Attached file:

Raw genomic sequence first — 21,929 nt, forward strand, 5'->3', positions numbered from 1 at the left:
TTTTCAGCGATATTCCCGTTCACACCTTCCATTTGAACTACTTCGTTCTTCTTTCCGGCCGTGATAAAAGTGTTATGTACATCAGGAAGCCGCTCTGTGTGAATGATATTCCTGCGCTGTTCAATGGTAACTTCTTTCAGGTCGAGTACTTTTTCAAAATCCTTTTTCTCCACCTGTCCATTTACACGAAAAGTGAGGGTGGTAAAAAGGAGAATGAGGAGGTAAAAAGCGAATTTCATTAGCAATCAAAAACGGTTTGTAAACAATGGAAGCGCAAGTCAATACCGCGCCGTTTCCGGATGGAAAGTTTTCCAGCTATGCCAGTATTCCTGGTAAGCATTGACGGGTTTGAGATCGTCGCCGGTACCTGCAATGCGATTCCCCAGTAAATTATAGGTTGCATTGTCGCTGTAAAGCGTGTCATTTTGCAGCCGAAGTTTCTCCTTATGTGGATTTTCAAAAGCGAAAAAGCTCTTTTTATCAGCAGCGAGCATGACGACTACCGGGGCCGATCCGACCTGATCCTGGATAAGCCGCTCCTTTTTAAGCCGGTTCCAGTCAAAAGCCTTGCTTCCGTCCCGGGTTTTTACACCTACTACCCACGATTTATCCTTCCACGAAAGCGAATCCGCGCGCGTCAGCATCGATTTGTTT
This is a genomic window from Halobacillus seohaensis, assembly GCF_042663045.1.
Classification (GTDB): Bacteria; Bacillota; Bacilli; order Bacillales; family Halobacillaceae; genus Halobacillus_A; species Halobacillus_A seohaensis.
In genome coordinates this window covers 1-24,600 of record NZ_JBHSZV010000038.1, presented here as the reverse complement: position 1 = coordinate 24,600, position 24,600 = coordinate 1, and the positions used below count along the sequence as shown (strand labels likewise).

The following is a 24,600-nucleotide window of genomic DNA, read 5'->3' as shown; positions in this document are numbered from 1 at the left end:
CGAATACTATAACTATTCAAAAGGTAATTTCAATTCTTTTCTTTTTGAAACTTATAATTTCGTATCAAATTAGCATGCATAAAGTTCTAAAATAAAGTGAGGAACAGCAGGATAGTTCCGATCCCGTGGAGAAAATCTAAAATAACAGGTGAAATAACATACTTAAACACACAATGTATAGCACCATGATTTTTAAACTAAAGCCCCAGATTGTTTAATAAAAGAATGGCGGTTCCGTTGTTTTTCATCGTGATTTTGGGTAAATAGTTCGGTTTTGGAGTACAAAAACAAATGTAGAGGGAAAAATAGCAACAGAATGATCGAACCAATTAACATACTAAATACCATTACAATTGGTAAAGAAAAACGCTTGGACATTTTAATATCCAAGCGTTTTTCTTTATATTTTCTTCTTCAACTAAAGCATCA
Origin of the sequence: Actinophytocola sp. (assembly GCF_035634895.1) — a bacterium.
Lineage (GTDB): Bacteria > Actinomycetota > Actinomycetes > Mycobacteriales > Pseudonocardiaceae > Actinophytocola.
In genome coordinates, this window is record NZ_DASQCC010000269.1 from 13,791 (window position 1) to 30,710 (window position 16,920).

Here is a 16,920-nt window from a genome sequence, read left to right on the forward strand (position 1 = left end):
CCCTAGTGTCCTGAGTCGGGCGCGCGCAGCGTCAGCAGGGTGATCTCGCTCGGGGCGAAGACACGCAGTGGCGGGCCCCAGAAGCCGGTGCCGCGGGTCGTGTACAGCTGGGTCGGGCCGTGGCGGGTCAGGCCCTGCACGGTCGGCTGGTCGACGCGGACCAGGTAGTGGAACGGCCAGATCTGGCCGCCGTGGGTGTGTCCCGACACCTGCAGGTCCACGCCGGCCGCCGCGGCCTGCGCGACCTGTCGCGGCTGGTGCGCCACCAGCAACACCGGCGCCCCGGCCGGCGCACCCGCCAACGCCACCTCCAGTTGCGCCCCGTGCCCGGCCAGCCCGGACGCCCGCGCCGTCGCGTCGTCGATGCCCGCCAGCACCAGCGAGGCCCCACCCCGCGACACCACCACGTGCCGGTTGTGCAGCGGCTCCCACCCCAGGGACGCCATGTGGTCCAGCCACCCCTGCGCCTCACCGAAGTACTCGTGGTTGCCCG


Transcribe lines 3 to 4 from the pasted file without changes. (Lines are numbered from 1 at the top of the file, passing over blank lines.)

This is a genomic window from Halobacillus seohaensis, assembly GCF_042663045.1.
Classification (GTDB): Bacteria; Bacillota; Bacilli; order Bacillales; family Halobacillaceae; genus Halobacillus_A; species Halobacillus_A seohaensis.